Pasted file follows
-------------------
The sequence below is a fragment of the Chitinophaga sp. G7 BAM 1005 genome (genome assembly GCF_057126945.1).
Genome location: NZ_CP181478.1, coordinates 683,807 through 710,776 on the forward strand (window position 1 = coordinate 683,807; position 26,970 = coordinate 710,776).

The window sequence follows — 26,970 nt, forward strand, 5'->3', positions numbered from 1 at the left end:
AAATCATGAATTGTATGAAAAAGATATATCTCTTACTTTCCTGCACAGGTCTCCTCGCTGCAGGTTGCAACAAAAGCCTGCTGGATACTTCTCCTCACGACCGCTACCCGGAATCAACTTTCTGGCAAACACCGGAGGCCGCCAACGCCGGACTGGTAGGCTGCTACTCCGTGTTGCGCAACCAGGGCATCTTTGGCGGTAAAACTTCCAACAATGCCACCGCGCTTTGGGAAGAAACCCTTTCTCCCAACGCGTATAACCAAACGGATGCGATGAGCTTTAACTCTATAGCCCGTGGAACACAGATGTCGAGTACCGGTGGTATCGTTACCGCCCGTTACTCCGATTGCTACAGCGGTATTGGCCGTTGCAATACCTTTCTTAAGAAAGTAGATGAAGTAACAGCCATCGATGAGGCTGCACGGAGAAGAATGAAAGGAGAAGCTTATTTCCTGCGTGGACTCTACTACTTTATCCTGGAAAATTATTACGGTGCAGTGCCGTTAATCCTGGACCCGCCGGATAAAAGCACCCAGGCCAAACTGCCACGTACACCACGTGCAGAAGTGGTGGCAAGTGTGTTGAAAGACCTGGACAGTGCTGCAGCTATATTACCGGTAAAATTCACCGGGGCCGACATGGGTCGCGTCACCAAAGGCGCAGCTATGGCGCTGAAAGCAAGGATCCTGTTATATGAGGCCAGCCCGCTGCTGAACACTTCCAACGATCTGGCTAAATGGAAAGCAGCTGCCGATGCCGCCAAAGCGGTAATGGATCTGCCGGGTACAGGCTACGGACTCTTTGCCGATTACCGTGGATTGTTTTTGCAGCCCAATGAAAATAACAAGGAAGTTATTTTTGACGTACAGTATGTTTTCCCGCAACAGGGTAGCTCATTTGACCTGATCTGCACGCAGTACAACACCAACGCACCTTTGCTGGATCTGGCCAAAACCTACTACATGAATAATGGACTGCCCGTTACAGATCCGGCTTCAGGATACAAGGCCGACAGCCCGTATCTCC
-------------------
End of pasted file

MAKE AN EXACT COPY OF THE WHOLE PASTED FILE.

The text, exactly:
The sequence below is a fragment of the Chitinophaga sp. G7 BAM 1005 genome (genome assembly GCF_057126945.1).
Genome location: NZ_CP181478.1, coordinates 683,807 through 710,776 on the forward strand (window position 1 = coordinate 683,807; position 26,970 = coordinate 710,776).

The window sequence follows — 26,970 nt, forward strand, 5'->3', positions numbered from 1 at the left end:
AAATCATGAATTGTATGAAAAAGATATATCTCTTACTTTCCTGCACAGGTCTCCTCGCTGCAGGTTGCAACAAAAGCCTGCTGGATACTTCTCCTCACGACCGCTACCCGGAATCAACTTTCTGGCAAACACCGGAGGCCGCCAACGCCGGACTGGTAGGCTGCTACTCCGTGTTGCGCAACCAGGGCATCTTTGGCGGTAAAACTTCCAACAATGCCACCGCGCTTTGGGAAGAAACCCTTTCTCCCAACGCGTATAACCAAACGGATGCGATGAGCTTTAACTCTATAGCCCGTGGAACACAGATGTCGAGTACCGGTGGTATCGTTACCGCCCGTTACTCCGATTGCTACAGCGGTATTGGCCGTTGCAATACCTTTCTTAAGAAAGTAGATGAAGTAACAGCCATCGATGAGGCTGCACGGAGAAGAATGAAAGGAGAAGCTTATTTCCTGCGTGGACTCTACTACTTTATCCTGGAAAATTATTACGGTGCAGTGCCGTTAATCCTGGACCCGCCGGATAAAAGCACCCAGGCCAAACTGCCACGTACACCACGTGCAGAAGTGGTGGCAAGTGTGTTGAAAGACCTGGACAGTGCTGCAGCTATATTACCGGTAAAATTCACCGGGGCCGACATGGGTCGCGTCACCAAAGGCGCAGCTATGGCGCTGAAAGCAAGGATCCTGTTATATGAGGCCAGCCCGCTGCTGAACACTTCCAACGATCTGGCTAAATGGAAAGCAGCTGCCGATGCCGCCAAAGCGGTAATGGATCTGCCGGGTACAGGCTACGGACTCTTTGCCGATTACCGTGGATTGTTTTTGCAGCCCAATGAAAATAACAAGGAAGTTATTTTTGACGTACAGTATGTTTTCCCGCAACAGGGTAGCTCATTTGACCTGATCTGCACGCAGTACAACACCAACGCACCTTTGCTGGATCTGGCCAAAACCTACTACATGAATAATGGACTGCCCGTTACAGATCCGGCTTCAGGATACAAGGCCGACAGCCCGTATCTCC